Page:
Wednesday, August 25, 2010

A morning with beggars

I told my family last night that I was thinking of dressing and acting like a beggar in one of the traffic lights in Erbil to go deep into the issue, since it is Ramadan more of them are filling the traffic lights and I am always doubtful to pay them or not. So I gave myself a mission: spend a day with beggars!

“Tomorrow is the only off day I have at work and I don’t have a report for this week’s issue of the paper. So I am going to do it.”

Of course my mum thought I was out of my mind, saying “why don’t you make us Ftoor instead” (dinner to break the fast with) but dad understood where I was coming from.
No. I did not dress like a beggar, but instead I put on a scarf (I am after all fasting and it is Ramadan) took a telescope, camera, pens, notepad and dad had called one of my cousins who came knocking at the door 9 a.m. sharp.
Khosga's brother.

I was ready. I planned to spy on the beggars the entire day and my cousin was going to be there to a) take pictures and b) so dad doesn’t worry about me being frightened or worse eaten.

My morning with the beggars was definitely a worthy experience.
Y.M. (the cousin): “I have left my wife and kids so you can talk to beggars. Just write my name and I will tell you their stories,”

Me: “Will you come or shall I call someone else to come with me?”
Y.M.: “Fine, where do you want to go?”

Me: “A Traffic light, a place where I can find them.”

I could tell as we were driving, he was also interested in what we might come across. So we went to one of the many traffic lights in Erbil and saw on each side of the lights a number of beggars. We parked at a distance and did some spying, (never realized I was born to be a detective!) After 10 minutes I had seen enough, I was out the car and went to meet my suspects.

Three things that I cannot leave the house without: Pen, notepad, camera and this time I took dad’s telescope to spy from a distance first – I must admit it was useful.

Of course the beggars refused to speak to me, so I lied a few lies (lying for a good cause – even if you’re fasting – is not sinful… is it?) and I promised to give them money in return after we had finished our conversation. So we crossed the road to the park and sat under the shade for what was going to be a long conversation. I tried to be as casual as possible, and became friends (yes, friends) with them before I went into the details of their lives.

Suspect 1: I realized she lied to me after she said one of her kids was 8 years old and she got married after the fall of the regime. I asked if it was from a different husband or if she was pregnant before her marriage but she said no. From the human biology that I remember from school days this did not make sense, so I knew I should be cautious with this one.

Khadija only spoke Kurdish with me, but I later realized her Arabic was very fluent and so was another language she spoke, which I could not understand a single word from. But she was from Mosul, and said they escaped the insecurity in the area – fleeing to Erbil.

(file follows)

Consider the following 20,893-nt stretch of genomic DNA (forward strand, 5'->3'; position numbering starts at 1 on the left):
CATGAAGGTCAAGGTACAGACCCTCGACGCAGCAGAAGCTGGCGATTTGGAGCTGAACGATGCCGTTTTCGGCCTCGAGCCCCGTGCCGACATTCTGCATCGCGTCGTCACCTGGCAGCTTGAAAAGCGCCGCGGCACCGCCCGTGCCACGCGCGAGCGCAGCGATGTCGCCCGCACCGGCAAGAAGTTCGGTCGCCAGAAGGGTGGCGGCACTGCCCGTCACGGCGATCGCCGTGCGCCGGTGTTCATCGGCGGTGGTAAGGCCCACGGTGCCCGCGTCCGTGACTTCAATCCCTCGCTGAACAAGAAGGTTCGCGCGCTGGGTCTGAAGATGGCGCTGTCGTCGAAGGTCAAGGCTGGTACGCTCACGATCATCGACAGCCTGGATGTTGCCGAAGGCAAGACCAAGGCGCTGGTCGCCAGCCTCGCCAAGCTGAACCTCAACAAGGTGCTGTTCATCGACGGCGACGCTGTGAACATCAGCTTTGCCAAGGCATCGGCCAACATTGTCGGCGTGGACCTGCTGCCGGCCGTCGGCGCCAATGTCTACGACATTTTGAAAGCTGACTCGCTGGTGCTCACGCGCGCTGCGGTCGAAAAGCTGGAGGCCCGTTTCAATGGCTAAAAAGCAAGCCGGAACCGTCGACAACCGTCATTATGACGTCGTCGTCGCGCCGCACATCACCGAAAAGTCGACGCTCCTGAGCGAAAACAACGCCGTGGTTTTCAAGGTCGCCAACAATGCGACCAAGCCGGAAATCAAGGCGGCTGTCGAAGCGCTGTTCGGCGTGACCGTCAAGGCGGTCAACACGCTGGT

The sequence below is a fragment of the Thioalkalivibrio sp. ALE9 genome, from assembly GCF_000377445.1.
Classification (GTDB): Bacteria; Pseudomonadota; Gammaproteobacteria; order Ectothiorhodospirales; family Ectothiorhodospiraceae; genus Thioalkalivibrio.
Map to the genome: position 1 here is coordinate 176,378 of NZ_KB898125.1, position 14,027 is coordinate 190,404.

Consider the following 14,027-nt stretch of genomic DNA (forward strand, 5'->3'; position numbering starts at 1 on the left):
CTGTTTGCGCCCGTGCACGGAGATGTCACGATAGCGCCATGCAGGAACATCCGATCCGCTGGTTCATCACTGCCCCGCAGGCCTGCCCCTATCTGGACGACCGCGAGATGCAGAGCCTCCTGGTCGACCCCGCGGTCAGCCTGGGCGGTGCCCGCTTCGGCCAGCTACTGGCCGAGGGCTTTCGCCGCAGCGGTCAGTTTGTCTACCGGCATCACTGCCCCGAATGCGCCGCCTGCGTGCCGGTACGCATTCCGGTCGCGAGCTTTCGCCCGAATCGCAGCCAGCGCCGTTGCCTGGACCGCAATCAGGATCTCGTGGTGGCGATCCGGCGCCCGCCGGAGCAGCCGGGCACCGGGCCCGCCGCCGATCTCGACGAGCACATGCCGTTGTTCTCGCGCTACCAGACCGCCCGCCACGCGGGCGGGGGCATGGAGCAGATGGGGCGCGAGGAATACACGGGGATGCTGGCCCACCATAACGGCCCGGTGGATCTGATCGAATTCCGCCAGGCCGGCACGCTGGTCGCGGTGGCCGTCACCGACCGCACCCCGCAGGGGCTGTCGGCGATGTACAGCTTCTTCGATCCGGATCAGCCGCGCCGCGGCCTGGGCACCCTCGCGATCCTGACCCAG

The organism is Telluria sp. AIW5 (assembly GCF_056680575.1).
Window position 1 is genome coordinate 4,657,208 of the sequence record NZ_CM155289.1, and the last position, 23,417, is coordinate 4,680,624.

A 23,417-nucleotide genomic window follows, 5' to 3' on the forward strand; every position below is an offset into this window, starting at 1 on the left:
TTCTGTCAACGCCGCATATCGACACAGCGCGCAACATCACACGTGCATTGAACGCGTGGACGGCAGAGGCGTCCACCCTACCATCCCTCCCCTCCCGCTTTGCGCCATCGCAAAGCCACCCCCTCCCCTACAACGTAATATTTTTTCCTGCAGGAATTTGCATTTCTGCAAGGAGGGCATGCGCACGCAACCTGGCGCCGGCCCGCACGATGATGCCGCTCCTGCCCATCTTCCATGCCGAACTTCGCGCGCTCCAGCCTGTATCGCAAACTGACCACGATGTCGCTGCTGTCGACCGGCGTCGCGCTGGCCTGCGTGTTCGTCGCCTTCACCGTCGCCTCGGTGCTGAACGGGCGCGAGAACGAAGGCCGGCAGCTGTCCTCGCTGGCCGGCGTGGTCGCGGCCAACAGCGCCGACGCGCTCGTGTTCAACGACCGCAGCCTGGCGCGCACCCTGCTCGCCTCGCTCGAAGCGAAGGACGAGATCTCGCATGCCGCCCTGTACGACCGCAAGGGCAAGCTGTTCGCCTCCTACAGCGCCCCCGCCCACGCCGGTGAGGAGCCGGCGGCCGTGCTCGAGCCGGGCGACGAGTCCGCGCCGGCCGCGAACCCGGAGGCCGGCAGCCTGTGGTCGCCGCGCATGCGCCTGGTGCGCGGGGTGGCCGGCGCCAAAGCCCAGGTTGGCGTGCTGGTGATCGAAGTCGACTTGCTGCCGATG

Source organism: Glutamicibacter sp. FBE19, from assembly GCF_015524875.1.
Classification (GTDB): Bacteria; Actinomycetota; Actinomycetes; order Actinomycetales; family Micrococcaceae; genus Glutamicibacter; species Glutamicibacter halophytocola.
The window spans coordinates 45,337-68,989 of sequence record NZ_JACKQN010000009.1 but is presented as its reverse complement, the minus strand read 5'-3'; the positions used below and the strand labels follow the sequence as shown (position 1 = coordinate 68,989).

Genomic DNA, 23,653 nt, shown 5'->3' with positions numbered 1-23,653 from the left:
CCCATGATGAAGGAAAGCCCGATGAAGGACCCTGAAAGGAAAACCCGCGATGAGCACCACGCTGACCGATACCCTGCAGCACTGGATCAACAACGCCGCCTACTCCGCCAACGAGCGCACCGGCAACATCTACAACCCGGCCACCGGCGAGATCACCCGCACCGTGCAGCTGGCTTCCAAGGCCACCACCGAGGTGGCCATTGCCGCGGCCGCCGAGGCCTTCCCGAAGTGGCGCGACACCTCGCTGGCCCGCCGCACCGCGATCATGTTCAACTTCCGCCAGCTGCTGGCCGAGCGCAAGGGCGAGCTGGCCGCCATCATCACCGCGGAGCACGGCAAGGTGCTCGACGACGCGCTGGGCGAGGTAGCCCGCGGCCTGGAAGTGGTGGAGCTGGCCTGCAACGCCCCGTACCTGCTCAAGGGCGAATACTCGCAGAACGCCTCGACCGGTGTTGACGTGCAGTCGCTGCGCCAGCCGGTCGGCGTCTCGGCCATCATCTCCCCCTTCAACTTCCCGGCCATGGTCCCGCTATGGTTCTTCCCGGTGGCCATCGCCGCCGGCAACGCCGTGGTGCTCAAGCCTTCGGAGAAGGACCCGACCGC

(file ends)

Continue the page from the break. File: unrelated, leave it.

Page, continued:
Not realizing I knew Arabic too well she told one of her friends (or relatives, I didn’t get the family connection there, but it was clear she knew the other beggars with her) “this one is rich, she paid me $--!” Obviously with the Arabic word ‘Haya’ she was referring to me.

She has three children at home and the baby in her arms is only 3 months old. She brings the baby with her when she begs. I asked why she does not leave the little one at home, “she drinks my milk, I can’t leave her” she told me, though it is clear people are more sympathetic with a baby in her hands and it is a tactic.

As she told me about her living conditions, her husband is a government employee – cleaner – and they live in a house with her mother-in-law. The family of six receive food rations from the government and she seems to earn at least 15 000 to 20 000 (ID) a day, I did some mathematics in my head and on average she collects about $400 a month from her begging.

I must mention this is part time, 9 a.m. to 12:30 p.m. job.

The ones I spoke to and met let me in on their secret. Every two days they go to a new traffic light.

She says they will not go to where there are police because they will take them to Shekhala (a place near the Erbil Citadel) where there is a shelter and the securities keep them there until past midnight. Although it is clear that is not holding the beggars from going out again the next morning. They see it as their jobs. But I could tell they do not do it because they enjoy it, but they think they have to in order to survive. What bothered me about Khadija was that I told her I have found a job for her (really, If she accepted I would have definitely searched for a job for her) somewhere appropriate but she said she will not work and refused the job offer, saying “I have a baby.” When I told her she can take the little one with her she said, “I can’t my health is not good, it is difficult to work.” I wanted to say a lot, but realized this was about her and not me. So I just listened instead.

By begging Khadija earns enough to make a living, pay her rent (which she says is 160 000 ID), buy food but as she said “I have no money for new clothes for the kids for Jezhn”** and “what I earn in begging is only enough for less than a day.”